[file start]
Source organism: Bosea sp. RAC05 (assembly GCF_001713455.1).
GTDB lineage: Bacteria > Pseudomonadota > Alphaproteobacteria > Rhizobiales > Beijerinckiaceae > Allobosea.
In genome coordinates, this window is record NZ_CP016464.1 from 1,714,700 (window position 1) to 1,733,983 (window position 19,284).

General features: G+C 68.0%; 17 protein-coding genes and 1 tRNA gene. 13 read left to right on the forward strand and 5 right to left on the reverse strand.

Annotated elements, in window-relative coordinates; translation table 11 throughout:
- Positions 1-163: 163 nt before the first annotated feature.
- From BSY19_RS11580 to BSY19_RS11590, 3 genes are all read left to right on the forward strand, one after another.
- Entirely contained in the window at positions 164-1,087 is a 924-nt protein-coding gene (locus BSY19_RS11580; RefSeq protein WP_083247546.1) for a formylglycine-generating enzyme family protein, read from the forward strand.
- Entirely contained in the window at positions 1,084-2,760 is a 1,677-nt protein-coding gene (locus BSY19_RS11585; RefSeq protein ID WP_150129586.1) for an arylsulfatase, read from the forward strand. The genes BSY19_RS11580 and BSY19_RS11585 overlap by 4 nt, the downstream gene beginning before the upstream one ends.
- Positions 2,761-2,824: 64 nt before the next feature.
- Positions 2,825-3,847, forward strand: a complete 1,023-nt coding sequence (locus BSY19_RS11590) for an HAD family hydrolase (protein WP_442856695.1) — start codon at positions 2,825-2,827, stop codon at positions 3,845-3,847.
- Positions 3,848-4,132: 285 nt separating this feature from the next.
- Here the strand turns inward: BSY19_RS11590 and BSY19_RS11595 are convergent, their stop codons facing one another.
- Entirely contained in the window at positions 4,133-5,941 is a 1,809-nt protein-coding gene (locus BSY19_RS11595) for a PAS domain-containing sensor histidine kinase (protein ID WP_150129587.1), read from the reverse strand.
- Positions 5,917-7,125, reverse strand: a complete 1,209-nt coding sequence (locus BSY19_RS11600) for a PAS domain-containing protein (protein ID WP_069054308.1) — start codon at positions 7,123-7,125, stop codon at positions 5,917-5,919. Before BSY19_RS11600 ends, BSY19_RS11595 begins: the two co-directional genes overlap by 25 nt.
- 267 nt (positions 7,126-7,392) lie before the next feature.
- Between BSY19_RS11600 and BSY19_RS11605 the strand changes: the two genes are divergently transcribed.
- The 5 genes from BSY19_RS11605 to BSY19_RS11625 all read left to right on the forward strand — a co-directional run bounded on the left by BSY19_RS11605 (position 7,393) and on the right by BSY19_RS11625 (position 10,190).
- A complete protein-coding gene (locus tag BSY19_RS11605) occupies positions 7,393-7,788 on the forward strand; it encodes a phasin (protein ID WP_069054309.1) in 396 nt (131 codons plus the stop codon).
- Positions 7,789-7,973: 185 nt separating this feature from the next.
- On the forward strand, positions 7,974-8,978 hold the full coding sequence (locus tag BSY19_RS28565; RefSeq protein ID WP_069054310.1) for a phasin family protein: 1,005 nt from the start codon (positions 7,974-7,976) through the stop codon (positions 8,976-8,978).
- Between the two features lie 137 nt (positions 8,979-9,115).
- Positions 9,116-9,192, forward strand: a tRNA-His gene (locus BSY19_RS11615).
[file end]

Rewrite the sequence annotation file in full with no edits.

Source organism: Bosea sp. RAC05 (assembly GCF_001713455.1).
GTDB lineage: Bacteria > Pseudomonadota > Alphaproteobacteria > Rhizobiales > Beijerinckiaceae > Allobosea.
In genome coordinates, this window is record NZ_CP016464.1 from 1,714,700 (window position 1) to 1,733,983 (window position 19,284).

General features: G+C 68.0%; 17 protein-coding genes and 1 tRNA gene. 13 read left to right on the forward strand and 5 right to left on the reverse strand.

Annotated elements, in window-relative coordinates; translation table 11 throughout:
- Positions 1-163: 163 nt before the first annotated feature.
- From BSY19_RS11580 to BSY19_RS11590, 3 genes are all read left to right on the forward strand, one after another.
- Entirely contained in the window at positions 164-1,087 is a 924-nt protein-coding gene (locus BSY19_RS11580; RefSeq protein WP_083247546.1) for a formylglycine-generating enzyme family protein, read from the forward strand.
- Entirely contained in the window at positions 1,084-2,760 is a 1,677-nt protein-coding gene (locus BSY19_RS11585; RefSeq protein ID WP_150129586.1) for an arylsulfatase, read from the forward strand. The genes BSY19_RS11580 and BSY19_RS11585 overlap by 4 nt, the downstream gene beginning before the upstream one ends.
- Positions 2,761-2,824: 64 nt before the next feature.
- Positions 2,825-3,847, forward strand: a complete 1,023-nt coding sequence (locus BSY19_RS11590) for an HAD family hydrolase (protein WP_442856695.1) — start codon at positions 2,825-2,827, stop codon at positions 3,845-3,847.
- Positions 3,848-4,132: 285 nt separating this feature from the next.
- Here the strand turns inward: BSY19_RS11590 and BSY19_RS11595 are convergent, their stop codons facing one another.
- Entirely contained in the window at positions 4,133-5,941 is a 1,809-nt protein-coding gene (locus BSY19_RS11595) for a PAS domain-containing sensor histidine kinase (protein ID WP_150129587.1), read from the reverse strand.
- Positions 5,917-7,125, reverse strand: a complete 1,209-nt coding sequence (locus BSY19_RS11600) for a PAS domain-containing protein (protein ID WP_069054308.1) — start codon at positions 7,123-7,125, stop codon at positions 5,917-5,919. Before BSY19_RS11600 ends, BSY19_RS11595 begins: the two co-directional genes overlap by 25 nt.
- 267 nt (positions 7,126-7,392) lie before the next feature.
- Between BSY19_RS11600 and BSY19_RS11605 the strand changes: the two genes are divergently transcribed.
- The 5 genes from BSY19_RS11605 to BSY19_RS11625 all read left to right on the forward strand — a co-directional run bounded on the left by BSY19_RS11605 (position 7,393) and on the right by BSY19_RS11625 (position 10,190).
- A complete protein-coding gene (locus tag BSY19_RS11605) occupies positions 7,393-7,788 on the forward strand; it encodes a phasin (protein ID WP_069054309.1) in 396 nt (131 codons plus the stop codon).
- Positions 7,789-7,973: 185 nt separating this feature from the next.
- On the forward strand, positions 7,974-8,978 hold the full coding sequence (locus tag BSY19_RS28565; RefSeq protein ID WP_069054310.1) for a phasin family protein: 1,005 nt from the start codon (positions 7,974-7,976) through the stop codon (positions 8,976-8,978).
- Between the two features lie 137 nt (positions 8,979-9,115).
- Positions 9,116-9,192, forward strand: a tRNA-His gene (locus BSY19_RS11615).